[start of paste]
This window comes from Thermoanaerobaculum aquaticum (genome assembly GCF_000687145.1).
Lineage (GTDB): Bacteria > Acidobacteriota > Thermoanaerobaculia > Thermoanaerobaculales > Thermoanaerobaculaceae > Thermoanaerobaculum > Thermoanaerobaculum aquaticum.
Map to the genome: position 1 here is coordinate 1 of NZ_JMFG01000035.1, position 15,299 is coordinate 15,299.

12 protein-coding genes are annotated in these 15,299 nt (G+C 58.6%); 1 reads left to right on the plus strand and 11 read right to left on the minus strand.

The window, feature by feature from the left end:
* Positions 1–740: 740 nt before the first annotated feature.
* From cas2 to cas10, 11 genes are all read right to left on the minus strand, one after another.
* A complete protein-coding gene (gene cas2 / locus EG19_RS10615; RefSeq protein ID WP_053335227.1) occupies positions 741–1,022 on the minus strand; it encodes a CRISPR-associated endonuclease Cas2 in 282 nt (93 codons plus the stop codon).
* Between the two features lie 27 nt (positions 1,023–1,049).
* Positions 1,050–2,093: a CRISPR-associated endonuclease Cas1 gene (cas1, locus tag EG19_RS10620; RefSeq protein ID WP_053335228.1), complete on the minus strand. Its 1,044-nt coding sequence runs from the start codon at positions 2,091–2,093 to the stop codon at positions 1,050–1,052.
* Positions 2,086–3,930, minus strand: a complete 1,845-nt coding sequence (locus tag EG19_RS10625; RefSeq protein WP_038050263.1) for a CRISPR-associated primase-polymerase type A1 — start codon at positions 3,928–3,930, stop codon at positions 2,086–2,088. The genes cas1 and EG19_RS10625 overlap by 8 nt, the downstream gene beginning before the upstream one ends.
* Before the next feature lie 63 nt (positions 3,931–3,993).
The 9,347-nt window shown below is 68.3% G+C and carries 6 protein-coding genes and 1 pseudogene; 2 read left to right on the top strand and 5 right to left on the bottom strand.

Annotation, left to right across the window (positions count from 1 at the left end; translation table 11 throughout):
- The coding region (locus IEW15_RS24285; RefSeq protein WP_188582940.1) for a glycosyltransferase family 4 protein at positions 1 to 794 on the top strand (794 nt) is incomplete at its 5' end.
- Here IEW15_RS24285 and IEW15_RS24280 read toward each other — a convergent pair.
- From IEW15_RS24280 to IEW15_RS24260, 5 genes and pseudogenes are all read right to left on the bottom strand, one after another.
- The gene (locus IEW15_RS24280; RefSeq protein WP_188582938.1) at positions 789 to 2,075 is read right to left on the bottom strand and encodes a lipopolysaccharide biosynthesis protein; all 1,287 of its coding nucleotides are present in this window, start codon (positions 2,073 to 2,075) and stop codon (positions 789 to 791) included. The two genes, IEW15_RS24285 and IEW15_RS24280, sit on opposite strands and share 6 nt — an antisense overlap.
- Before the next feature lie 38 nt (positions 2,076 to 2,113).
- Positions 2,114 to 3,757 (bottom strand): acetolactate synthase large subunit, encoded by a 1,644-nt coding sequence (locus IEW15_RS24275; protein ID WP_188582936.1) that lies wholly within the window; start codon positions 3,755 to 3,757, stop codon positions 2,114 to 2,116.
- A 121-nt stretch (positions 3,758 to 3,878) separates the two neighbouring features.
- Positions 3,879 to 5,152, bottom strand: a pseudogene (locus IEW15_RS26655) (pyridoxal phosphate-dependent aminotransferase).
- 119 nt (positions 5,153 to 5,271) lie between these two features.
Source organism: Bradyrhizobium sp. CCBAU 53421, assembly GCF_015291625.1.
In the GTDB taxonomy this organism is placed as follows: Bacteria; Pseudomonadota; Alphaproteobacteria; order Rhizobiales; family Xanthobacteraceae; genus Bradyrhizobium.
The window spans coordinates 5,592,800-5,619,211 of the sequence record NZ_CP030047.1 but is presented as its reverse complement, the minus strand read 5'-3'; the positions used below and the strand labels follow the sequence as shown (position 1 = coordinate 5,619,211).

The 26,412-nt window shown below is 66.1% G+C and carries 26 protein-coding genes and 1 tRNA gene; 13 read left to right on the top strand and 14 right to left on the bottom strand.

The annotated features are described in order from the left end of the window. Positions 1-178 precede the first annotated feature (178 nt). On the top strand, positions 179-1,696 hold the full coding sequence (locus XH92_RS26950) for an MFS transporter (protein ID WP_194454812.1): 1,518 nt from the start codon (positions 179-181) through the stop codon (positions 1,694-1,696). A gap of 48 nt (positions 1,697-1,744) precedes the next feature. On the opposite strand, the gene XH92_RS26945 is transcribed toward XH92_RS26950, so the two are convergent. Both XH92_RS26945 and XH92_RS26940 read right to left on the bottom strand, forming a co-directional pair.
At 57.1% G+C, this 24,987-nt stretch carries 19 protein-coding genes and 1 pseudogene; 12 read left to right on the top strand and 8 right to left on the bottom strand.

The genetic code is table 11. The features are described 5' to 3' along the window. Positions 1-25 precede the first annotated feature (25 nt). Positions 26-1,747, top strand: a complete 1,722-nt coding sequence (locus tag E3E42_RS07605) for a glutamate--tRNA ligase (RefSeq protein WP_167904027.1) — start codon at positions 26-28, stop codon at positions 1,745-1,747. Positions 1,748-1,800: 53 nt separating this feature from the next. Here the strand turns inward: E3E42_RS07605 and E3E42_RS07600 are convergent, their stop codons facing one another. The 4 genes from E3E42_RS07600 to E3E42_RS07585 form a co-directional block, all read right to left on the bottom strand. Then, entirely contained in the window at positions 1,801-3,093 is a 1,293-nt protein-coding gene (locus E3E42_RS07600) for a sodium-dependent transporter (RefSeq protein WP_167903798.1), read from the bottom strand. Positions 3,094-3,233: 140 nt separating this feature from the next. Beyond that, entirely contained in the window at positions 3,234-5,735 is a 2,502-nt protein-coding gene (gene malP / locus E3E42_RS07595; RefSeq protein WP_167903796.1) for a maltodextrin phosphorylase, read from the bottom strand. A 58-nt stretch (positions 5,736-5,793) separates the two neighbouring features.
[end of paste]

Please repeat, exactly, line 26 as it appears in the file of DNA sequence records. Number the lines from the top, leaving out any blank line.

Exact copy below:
The window spans coordinates 5,592,800-5,619,211 of the sequence record NZ_CP030047.1 but is presented as its reverse complement, the minus strand read 5'-3'; the positions used below and the strand labels follow the sequence as shown (position 1 = coordinate 5,619,211).